Peter Riddell, not notably a supporter of the right or of The Conservative party writes an encouraging piece for them in Today’s Times (here).

He makes one point which it is, I think, vital for the leadership to take on board at once:

The Tories still have plenty of problems. Mr Brown remains well ahead of Mr Cameron as preferred prime minister. The Tory policy review remains a muddle. No one knows what is a firm commitment especially when ideas clash, as between the quality of life and competitiveness groups. A leisurely two-year process based on the theme of “may a thousand flowers bloom” appealed early last year but now looks a luxury, even if there is no election until next spring. Talking about crime and the like is no substitute for a clear view on the role and size of the State.

In commenting one has a very clear idea of what the targets are for attack on the Labour side of the battlefield. In a sense that is inevitable given that they have been in office for ten years and a government must have a set of ongoing policies with a reasonably fixed foundation otherwise it could not have a legislative programme of any sort.

Since Mr. Cameron’s election as Tory leader there has been a leisurely stroll about the policy park with a variety of policy groups grazing here and there before moving on to fresh pasture where a bit more grazing is done. Then the cattle lie down and ruminate before chewing the cud and ultimately producing the product of their efforts. At the moment the Conservative party looks to all the world as though it is but chewing the cud in a very leisurely way.

We know, therefore, what there is to attack on the Labour side but I confess that it is very difficult to be writing on and advancing Conservative ‘policy’ since I have in many instances no clear idea what policy is: are we for the abolition of inheritance tax or its reform or doing nothing? We say that we want to repeal the Human Rights Act 2000 and replace it with a UK Bill of Rights: how is that to be achieved bearing in mind that we are signatories to the European Convention on Human Rights? We say we want to repatriate powers from the EU: which powers and how are they to be repatriated if the EU says ‘No’? Is it policy to have VAT on fuel used for domestic flights? If so, at what sort of rate? What is our policy on …..well the list is very large and others may supply their own items.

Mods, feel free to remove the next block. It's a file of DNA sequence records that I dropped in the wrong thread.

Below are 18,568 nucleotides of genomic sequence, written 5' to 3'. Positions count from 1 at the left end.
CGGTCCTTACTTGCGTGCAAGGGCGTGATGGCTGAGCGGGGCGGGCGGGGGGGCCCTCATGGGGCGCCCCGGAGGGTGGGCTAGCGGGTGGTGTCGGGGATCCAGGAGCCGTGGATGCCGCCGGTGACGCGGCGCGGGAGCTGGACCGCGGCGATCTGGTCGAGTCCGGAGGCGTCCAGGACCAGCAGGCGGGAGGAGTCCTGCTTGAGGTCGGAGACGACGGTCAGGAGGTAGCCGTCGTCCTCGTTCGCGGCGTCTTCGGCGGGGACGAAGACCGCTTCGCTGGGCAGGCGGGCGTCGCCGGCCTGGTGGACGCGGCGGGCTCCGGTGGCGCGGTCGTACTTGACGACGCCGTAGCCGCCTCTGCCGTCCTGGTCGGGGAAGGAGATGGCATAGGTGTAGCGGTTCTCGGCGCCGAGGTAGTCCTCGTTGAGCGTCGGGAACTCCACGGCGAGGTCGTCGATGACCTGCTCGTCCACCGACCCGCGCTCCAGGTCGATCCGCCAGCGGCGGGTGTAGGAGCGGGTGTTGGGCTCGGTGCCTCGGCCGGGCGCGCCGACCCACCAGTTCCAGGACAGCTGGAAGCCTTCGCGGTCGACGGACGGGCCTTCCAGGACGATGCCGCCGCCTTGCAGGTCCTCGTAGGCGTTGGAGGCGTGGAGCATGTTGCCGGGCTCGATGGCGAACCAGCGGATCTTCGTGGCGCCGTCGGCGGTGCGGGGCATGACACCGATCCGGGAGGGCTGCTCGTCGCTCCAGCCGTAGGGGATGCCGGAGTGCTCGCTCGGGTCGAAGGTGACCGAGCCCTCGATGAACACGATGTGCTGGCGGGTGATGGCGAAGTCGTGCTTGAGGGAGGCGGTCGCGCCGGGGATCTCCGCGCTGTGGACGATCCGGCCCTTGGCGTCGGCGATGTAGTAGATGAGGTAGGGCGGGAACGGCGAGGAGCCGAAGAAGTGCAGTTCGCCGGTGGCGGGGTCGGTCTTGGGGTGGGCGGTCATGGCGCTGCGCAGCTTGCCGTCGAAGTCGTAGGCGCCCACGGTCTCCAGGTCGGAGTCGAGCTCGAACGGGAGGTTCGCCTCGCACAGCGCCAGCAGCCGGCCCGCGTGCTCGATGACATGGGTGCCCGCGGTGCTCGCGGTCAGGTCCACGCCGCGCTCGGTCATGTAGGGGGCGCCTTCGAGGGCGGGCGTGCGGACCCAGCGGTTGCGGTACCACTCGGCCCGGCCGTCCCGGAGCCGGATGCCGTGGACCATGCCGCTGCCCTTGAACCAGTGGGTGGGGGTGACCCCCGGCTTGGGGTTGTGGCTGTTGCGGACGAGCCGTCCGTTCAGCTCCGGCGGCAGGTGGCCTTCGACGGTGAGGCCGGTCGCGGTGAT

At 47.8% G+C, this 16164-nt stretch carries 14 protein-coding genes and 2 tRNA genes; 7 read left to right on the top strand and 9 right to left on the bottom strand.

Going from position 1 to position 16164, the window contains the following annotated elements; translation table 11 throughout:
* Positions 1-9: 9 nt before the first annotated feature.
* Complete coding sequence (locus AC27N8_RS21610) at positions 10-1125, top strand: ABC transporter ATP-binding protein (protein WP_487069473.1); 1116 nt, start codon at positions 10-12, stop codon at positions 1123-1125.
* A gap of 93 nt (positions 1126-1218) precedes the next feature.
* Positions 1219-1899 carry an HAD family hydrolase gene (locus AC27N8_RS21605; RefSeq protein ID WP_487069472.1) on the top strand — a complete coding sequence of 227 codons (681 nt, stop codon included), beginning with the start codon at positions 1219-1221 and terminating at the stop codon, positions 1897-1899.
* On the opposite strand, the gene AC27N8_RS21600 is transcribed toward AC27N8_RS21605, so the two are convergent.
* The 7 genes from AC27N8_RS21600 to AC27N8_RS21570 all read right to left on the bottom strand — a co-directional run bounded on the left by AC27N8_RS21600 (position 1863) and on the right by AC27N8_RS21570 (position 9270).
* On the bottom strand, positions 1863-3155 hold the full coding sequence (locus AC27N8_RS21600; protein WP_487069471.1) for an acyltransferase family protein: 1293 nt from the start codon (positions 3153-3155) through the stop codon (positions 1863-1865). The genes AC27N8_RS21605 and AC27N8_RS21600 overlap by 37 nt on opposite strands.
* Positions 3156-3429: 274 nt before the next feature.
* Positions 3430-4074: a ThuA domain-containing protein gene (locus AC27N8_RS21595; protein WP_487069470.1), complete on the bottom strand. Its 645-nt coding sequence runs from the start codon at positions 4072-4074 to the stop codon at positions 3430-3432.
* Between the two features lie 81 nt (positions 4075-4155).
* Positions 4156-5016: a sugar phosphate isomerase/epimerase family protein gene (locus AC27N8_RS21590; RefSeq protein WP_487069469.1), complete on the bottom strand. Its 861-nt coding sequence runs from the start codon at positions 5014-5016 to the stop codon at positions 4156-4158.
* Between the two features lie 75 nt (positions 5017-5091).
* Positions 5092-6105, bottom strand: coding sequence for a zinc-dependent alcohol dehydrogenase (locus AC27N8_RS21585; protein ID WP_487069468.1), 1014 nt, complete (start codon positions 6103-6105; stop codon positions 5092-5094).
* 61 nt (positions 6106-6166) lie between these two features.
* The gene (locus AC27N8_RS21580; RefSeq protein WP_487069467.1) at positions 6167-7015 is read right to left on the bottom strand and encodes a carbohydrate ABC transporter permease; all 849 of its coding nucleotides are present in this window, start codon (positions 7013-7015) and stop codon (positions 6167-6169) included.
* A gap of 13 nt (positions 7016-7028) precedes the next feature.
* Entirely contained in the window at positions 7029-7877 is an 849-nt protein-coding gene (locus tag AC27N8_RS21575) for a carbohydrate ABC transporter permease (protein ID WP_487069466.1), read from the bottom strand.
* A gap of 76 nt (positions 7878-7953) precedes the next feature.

It is all very well for these policy groups to be reporting, one by one and attracting some good (and some indifferent and some bad) headlines, but too often this or that idea appears at one moment to be flavour of the month, only for us to discover a couple of days later that it actually is merely an ‘interesting’ idea. Those of us who would wish positively to advance the cause of the Conservative party are somewhat hamstrung, therefore, because it is difficult to say with coherence what a given position is.

Although I remain unconvinced by the thought of an Autumn election (which is probably a signal for Brown to ask the Queen for a Dissolution!), it remains a possibility. It may be that the swan is paddling furiously below the surface of the water, but one does not have a sense of great urgency.

Tomorrow may, as always, be too late.